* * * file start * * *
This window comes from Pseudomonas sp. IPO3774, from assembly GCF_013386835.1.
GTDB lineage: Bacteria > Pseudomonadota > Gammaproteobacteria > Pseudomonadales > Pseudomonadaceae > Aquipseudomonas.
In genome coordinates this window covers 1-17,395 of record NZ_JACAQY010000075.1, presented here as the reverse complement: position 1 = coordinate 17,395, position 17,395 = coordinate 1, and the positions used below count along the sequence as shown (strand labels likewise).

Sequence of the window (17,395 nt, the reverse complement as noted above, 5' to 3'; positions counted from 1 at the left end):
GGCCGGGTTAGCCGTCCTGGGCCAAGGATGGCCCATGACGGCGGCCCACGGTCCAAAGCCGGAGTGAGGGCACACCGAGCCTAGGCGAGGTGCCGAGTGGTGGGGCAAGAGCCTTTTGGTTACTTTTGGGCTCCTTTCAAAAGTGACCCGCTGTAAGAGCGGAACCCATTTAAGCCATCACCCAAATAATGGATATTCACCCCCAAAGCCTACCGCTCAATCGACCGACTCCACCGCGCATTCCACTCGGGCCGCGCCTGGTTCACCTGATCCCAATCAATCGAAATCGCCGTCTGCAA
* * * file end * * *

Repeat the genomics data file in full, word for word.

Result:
This window comes from Pseudomonas sp. IPO3774, from assembly GCF_013386835.1.
GTDB lineage: Bacteria > Pseudomonadota > Gammaproteobacteria > Pseudomonadales > Pseudomonadaceae > Aquipseudomonas.
In genome coordinates this window covers 1-17,395 of record NZ_JACAQY010000075.1, presented here as the reverse complement: position 1 = coordinate 17,395, position 17,395 = coordinate 1, and the positions used below count along the sequence as shown (strand labels likewise).

Sequence of the window (17,395 nt, the reverse complement as noted above, 5' to 3'; positions counted from 1 at the left end):
GGCCGGGTTAGCCGTCCTGGGCCAAGGATGGCCCATGACGGCGGCCCACGGTCCAAAGCCGGAGTGAGGGCACACCGAGCCTAGGCGAGGTGCCGAGTGGTGGGGCAAGAGCCTTTTGGTTACTTTTGGGCTCCTTTCAAAAGTGACCCGCTGTAAGAGCGGAACCCATTTAAGCCATCACCCAAATAATGGATATTCACCCCCAAAGCCTACCGCTCAATCGACCGACTCCACCGCGCATTCCACTCGGGCCGCGCCTGGTTCACCTGATCCCAATCAATCGAAATCGCCGTCTGCAA